Whether you’re trying for the first time or you’ve been through it before, the road to conception can be full of twists, turns…and so many questions. For example: “How do I find my ‘fertile window?’ Or, “when is the right time to see a fertility specialist?” Just like our bodies, our fertility journeys are unique—so it’s only natural to wonder whether you’re doing everything “right” to conceive a healthy pregnancy, especially if it’s taking a little longer than anticipated.
As far as questions around baby-making go, Dr. Andy Huang, M.D., has fielded them all—the reproductive endocrinologist and fertility specialist has helped such big names as the Kardashians and Chrissy Teigen on their roads to conception, and has built his practice on navigating reproductive challenges.
Below, Dr. Huang answers some of the most common queries around preconception, infertility, and more.
So many women have heard that they should go off of birth control early to give enough time for their bodies to adjust in order to get pregnant. Is that true? What role does birth control have on fertility?
“No, that’s an old wive’s tale. Birth control pills these days are very low-dose and they’re very reversible. By stopping hormonal birth control, a woman should be able to get pregnant very easily and it doesn’t matter if she’s been on two weeks of birth control or ten years. The problem with hormonal contraception is that sometimes it can mask the real issue for someone who’s low-reserve. So let’s say it’s someone who is 42 years old, and they’re going through menopause early—if you’re on birth control pills, it can be hard to know. They might not know that their periods are going away if they’re on birth control pills. The birth control pills are masking that their ovarian reserve is low.”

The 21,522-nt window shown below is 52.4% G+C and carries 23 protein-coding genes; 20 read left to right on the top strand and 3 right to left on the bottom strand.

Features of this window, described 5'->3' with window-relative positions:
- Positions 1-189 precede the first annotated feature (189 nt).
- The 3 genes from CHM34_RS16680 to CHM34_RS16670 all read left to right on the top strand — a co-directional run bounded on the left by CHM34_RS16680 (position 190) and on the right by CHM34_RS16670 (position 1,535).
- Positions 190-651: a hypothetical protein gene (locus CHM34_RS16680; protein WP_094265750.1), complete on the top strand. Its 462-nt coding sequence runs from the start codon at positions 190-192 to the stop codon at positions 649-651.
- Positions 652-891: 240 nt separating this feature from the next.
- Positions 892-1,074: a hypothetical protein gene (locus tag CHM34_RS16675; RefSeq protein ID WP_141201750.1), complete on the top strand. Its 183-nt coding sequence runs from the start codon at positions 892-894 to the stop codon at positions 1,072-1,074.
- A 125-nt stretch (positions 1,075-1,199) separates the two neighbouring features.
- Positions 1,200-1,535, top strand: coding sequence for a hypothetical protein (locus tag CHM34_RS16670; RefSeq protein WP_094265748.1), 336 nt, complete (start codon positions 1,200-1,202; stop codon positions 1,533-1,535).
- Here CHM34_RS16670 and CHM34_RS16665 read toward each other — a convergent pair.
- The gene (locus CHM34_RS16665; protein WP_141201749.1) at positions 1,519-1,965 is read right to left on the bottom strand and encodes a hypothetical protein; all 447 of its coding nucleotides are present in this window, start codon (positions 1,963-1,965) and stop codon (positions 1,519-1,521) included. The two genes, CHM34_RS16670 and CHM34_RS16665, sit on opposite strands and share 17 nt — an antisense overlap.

Should women be tracking their ovulation on their own?
“Definitely, it’s one of the easier things to do. And if they track on their own and they think that they’re not ovulating consistently then they should see a fertility specialist sooner. If a woman has a period every 28 days and she’s tracking it and everything is appropriate, great. But if a woman has irregular periods and she’s not ovulating, don’t wait 12 months to see a fertility specialist because ovulation is clearly an issue. So it’s a great idea to track your menstrual cycle and ovulation on your own and it’s a simple thing to do. You can buy an over-the-counter ovulation kit and just utilize that with calendaring to optimize timing.”
If someone is unsuccessfully trying to conceive, at what point should they see a fertility specialist?
”That depends on age. Usually, infertility is diagnosed after 12 months of trying to get pregnant and not having any success. But over 35 years old, we shorten that time and say six months. Eighty-five percent of the time you should be pregnant within a year of trying. So if you’re not pregnant within the year, you’re in that 15 percent, which is one in every eight couples.”
What can someone expect from a fertility test?